'mw-undo': descriptive name -- in this case, the tag is applied when an editor uses the "mw-undo" button to revert an edit

0: not defined by a user

50455: has been used for 50,455 edits in Simple English Wikipedia

This can also be seen here.

Description

The TAG_DUMP_FN Dumps file has the table change_tag which is of our interest. Upon inspecting the file we find that table structure looks as:

Field Type Null Key Default Extra
ct_id int(10) unsigned NO PRI NULL auto_increment
ct_rc_id int(10) unsigned YES MUL NULL
ct_log_id int(10) unsigned YES MUL NULL
ct_rev_id int(10) unsigned YES MUL NULL
ct_params blob YES NULL
ct_tag_id int(10) unsigned NO MUL NULL

From this table we'll get the revision id(ct_rev_id) of the revision made using specific tag id(ct_tag_id).

And the data that we want is on lines that start with INSERT INTO change_tag VALUES... The first datapoint (1,2515963,NULL,2489613,NULL,39) can be interpreted as:

1: unique ID -- can be ignored

2515963: links to recent changes table but can be ignored for now

NULL: doesn't link to logging table

2489613: revision ID of an edit that was tagged -- this will allow us to tie tags to the XML history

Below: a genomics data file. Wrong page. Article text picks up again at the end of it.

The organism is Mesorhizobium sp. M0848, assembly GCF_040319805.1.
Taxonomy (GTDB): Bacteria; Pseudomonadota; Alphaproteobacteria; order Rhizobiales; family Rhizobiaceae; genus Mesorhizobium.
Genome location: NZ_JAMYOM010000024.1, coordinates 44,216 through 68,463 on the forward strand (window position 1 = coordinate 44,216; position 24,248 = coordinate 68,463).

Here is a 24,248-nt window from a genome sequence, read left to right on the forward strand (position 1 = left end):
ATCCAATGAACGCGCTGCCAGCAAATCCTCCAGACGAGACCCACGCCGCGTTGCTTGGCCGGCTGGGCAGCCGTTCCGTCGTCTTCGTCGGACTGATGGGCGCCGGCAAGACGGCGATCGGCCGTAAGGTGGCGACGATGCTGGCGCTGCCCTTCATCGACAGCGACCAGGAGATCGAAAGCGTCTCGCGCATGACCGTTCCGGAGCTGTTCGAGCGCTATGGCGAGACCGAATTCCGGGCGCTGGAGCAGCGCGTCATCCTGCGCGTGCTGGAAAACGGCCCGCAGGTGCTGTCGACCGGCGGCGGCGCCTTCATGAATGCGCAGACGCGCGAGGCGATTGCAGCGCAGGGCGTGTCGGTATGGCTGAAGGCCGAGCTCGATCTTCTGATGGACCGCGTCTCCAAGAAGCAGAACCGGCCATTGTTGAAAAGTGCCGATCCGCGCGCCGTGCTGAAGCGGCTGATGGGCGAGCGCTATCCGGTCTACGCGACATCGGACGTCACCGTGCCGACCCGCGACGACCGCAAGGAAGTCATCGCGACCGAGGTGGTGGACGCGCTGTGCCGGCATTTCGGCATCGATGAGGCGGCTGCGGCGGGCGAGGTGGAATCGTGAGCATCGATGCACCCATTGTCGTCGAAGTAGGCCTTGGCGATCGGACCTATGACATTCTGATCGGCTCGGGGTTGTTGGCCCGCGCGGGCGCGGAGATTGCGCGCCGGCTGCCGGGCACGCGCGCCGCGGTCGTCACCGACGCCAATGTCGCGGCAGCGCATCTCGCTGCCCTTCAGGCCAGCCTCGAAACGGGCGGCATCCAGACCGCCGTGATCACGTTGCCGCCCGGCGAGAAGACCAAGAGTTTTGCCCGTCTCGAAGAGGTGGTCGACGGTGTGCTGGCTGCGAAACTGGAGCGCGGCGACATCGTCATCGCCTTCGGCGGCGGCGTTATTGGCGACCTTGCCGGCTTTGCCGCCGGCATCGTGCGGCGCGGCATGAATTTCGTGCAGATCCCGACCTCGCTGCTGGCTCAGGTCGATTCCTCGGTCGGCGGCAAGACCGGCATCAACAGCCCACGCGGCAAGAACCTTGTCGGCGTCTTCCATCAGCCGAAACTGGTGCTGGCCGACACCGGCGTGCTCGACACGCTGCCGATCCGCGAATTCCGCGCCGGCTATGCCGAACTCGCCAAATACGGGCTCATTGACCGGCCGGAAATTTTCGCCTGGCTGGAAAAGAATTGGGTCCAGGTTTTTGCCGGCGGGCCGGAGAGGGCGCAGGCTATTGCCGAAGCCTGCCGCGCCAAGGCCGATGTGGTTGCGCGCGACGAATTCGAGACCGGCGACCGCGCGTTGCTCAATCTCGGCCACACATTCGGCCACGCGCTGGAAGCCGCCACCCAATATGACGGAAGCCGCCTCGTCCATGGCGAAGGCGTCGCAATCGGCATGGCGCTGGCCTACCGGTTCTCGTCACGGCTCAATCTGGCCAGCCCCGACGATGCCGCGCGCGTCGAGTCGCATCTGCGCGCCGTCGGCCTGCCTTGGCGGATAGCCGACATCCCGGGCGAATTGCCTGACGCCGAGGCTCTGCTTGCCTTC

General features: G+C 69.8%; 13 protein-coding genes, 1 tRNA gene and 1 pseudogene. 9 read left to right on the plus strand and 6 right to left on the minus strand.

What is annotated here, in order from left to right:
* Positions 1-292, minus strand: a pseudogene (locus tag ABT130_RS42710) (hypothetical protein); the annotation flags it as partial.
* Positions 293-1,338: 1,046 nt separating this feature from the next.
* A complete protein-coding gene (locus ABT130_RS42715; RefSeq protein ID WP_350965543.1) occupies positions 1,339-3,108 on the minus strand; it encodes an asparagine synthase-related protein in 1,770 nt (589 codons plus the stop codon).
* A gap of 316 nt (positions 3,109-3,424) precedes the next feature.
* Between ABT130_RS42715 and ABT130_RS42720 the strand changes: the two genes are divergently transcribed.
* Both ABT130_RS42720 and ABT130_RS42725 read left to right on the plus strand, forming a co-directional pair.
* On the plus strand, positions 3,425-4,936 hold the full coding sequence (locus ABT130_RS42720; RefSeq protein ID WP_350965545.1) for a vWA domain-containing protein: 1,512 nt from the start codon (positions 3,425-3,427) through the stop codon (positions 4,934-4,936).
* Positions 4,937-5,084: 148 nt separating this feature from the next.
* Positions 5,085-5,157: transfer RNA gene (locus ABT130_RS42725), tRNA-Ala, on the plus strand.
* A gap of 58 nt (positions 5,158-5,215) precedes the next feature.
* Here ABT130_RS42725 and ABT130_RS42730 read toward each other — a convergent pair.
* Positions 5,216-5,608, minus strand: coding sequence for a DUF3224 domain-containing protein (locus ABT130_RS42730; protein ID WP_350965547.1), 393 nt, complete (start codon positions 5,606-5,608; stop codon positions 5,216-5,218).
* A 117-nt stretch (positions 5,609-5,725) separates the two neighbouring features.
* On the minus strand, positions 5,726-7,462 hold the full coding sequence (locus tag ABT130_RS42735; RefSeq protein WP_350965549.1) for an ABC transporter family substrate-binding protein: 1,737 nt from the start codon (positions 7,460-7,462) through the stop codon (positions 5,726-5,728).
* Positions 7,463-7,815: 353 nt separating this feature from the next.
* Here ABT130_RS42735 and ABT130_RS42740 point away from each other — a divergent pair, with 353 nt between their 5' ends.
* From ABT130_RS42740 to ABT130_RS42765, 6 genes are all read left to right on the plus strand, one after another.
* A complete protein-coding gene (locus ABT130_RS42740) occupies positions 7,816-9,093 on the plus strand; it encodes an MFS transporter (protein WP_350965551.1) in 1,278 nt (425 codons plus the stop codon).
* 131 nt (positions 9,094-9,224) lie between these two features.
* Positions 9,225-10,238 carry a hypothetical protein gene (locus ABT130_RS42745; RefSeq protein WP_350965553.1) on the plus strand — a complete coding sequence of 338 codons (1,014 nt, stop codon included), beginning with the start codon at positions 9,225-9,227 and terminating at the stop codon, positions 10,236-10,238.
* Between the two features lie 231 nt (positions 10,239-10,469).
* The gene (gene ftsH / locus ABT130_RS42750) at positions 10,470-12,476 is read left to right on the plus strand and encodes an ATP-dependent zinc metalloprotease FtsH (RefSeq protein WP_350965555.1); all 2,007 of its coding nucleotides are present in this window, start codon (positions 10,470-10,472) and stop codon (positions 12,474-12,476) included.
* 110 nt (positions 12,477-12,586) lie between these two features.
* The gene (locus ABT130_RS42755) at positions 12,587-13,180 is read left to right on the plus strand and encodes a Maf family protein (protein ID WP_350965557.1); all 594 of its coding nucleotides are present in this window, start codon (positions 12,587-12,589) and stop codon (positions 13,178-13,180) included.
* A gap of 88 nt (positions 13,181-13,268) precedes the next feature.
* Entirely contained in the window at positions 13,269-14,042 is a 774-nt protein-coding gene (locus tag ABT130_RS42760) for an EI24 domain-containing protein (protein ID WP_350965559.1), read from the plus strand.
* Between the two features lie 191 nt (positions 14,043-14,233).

NULL: additional parameters that can be ignored

39: the tag that was applied to edit 2489613 was #39 (which happens to be 'New user creating interrogative pages' if we check the change_tag_def table above)

This can also be seen here.

Description

After some metadata, you can see a page object with some metadata about the page and then a list of revisions from oldest to newest. Each revision is an edit and includes its metadata. The beginning of the data for the April page is also here and it's metadata here

Gathering the data by parsing the dump files

To gather the revisions associated with mobile edits-

We can deduce from the above question that there are several INSERT statements. So, for each INSERT statement, we'll loop through the query and use the find rev ids function to get the mobile edit revision ids, and we'll keep updating our set with the values returned by the function.

Analysing and Visualising

Now we are in a position to loop through the HISTORY_DUMP_FN and record how many mobile and non-mobile edits were made each year